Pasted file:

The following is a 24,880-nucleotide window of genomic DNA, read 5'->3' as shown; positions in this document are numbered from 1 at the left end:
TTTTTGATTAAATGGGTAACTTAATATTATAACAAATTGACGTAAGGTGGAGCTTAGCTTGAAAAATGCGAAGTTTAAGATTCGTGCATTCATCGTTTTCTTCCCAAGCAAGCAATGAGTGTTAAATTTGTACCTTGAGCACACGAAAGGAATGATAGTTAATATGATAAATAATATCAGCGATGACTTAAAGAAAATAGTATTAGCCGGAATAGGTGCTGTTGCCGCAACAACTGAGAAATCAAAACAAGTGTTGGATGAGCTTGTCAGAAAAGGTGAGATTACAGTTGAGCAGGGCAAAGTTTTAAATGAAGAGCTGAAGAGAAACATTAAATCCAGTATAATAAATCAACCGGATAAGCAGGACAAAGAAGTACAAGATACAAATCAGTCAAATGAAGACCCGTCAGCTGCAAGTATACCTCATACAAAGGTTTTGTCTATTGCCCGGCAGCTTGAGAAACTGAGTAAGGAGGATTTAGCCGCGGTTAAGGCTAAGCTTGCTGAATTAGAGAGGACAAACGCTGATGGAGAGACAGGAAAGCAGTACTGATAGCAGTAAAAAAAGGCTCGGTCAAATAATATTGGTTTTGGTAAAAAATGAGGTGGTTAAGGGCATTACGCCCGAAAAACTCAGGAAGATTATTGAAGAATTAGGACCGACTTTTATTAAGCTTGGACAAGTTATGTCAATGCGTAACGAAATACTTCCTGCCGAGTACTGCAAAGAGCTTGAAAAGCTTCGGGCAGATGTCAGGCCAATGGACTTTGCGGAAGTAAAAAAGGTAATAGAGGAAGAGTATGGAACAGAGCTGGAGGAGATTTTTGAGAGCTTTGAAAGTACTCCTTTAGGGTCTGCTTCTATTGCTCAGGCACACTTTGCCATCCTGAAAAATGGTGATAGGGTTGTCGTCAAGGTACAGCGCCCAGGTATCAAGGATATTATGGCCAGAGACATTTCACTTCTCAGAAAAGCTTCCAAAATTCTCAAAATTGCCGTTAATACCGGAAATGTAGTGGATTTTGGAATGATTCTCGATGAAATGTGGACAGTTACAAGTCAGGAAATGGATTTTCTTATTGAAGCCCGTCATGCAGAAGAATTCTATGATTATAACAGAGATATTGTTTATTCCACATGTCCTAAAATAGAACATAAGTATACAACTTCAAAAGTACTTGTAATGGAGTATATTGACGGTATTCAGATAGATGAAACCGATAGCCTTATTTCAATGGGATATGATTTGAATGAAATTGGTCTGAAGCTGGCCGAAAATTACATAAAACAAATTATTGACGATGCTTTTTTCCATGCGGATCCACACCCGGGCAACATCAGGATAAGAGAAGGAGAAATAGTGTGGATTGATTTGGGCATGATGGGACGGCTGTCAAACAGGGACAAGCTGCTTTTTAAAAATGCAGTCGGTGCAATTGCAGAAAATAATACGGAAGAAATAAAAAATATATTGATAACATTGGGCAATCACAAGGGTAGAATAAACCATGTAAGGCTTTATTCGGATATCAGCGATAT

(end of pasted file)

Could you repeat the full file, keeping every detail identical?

The following is a 24,880-nucleotide window of genomic DNA, read 5'->3' as shown; positions in this document are numbered from 1 at the left end:
TTTTTGATTAAATGGGTAACTTAATATTATAACAAATTGACGTAAGGTGGAGCTTAGCTTGAAAAATGCGAAGTTTAAGATTCGTGCATTCATCGTTTTCTTCCCAAGCAAGCAATGAGTGTTAAATTTGTACCTTGAGCACACGAAAGGAATGATAGTTAATATGATAAATAATATCAGCGATGACTTAAAGAAAATAGTATTAGCCGGAATAGGTGCTGTTGCCGCAACAACTGAGAAATCAAAACAAGTGTTGGATGAGCTTGTCAGAAAAGGTGAGATTACAGTTGAGCAGGGCAAAGTTTTAAATGAAGAGCTGAAGAGAAACATTAAATCCAGTATAATAAATCAACCGGATAAGCAGGACAAAGAAGTACAAGATACAAATCAGTCAAATGAAGACCCGTCAGCTGCAAGTATACCTCATACAAAGGTTTTGTCTATTGCCCGGCAGCTTGAGAAACTGAGTAAGGAGGATTTAGCCGCGGTTAAGGCTAAGCTTGCTGAATTAGAGAGGACAAACGCTGATGGAGAGACAGGAAAGCAGTACTGATAGCAGTAAAAAAAGGCTCGGTCAAATAATATTGGTTTTGGTAAAAAATGAGGTGGTTAAGGGCATTACGCCCGAAAAACTCAGGAAGATTATTGAAGAATTAGGACCGACTTTTATTAAGCTTGGACAAGTTATGTCAATGCGTAACGAAATACTTCCTGCCGAGTACTGCAAAGAGCTTGAAAAGCTTCGGGCAGATGTCAGGCCAATGGACTTTGCGGAAGTAAAAAAGGTAATAGAGGAAGAGTATGGAACAGAGCTGGAGGAGATTTTTGAGAGCTTTGAAAGTACTCCTTTAGGGTCTGCTTCTATTGCTCAGGCACACTTTGCCATCCTGAAAAATGGTGATAGGGTTGTCGTCAAGGTACAGCGCCCAGGTATCAAGGATATTATGGCCAGAGACATTTCACTTCTCAGAAAAGCTTCCAAAATTCTCAAAATTGCCGTTAATACCGGAAATGTAGTGGATTTTGGAATGATTCTCGATGAAATGTGGACAGTTACAAGTCAGGAAATGGATTTTCTTATTGAAGCCCGTCATGCAGAAGAATTCTATGATTATAACAGAGATATTGTTTATTCCACATGTCCTAAAATAGAACATAAGTATACAACTTCAAAAGTACTTGTAATGGAGTATATTGACGGTATTCAGATAGATGAAACCGATAGCCTTATTTCAATGGGATATGATTTGAATGAAATTGGTCTGAAGCTGGCCGAAAATTACATAAAACAAATTATTGACGATGCTTTTTTCCATGCGGATCCACACCCGGGCAACATCAGGATAAGAGAAGGAGAAATAGTGTGGATTGATTTGGGCATGATGGGACGGCTGTCAAACAGGGACAAGCTGCTTTTTAAAAATGCAGTCGGTGCAATTGCAGAAAATAATACGGAAGAAATAAAAAATATATTGATAACATTGGGCAATCACAAGGGTAGAATAAACCATGTAAGGCTTTATTCGGATATCAGCGATAT